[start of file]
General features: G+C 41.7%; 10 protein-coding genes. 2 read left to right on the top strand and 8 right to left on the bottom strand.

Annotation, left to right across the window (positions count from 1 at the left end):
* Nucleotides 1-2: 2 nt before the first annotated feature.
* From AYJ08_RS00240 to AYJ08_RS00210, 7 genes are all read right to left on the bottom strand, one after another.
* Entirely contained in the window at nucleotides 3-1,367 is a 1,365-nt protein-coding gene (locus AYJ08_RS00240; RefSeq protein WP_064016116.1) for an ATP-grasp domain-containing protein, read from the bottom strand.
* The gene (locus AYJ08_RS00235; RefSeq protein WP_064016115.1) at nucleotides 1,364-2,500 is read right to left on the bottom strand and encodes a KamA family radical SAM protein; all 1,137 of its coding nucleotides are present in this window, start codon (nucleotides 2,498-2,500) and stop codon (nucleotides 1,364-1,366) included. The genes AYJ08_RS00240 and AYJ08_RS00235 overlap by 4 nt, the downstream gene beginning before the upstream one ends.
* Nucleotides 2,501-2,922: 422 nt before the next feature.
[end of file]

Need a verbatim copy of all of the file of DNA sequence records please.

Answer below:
General features: G+C 41.7%; 10 protein-coding genes. 2 read left to right on the top strand and 8 right to left on the bottom strand.

Annotation, left to right across the window (positions count from 1 at the left end):
* Nucleotides 1-2: 2 nt before the first annotated feature.
* From AYJ08_RS00240 to AYJ08_RS00210, 7 genes are all read right to left on the bottom strand, one after another.
* Entirely contained in the window at nucleotides 3-1,367 is a 1,365-nt protein-coding gene (locus AYJ08_RS00240; RefSeq protein WP_064016116.1) for an ATP-grasp domain-containing protein, read from the bottom strand.
* The gene (locus AYJ08_RS00235; RefSeq protein WP_064016115.1) at nucleotides 1,364-2,500 is read right to left on the bottom strand and encodes a KamA family radical SAM protein; all 1,137 of its coding nucleotides are present in this window, start codon (nucleotides 2,498-2,500) and stop codon (nucleotides 1,364-1,366) included. The genes AYJ08_RS00240 and AYJ08_RS00235 overlap by 4 nt, the downstream gene beginning before the upstream one ends.
* Nucleotides 2,501-2,922: 422 nt before the next feature.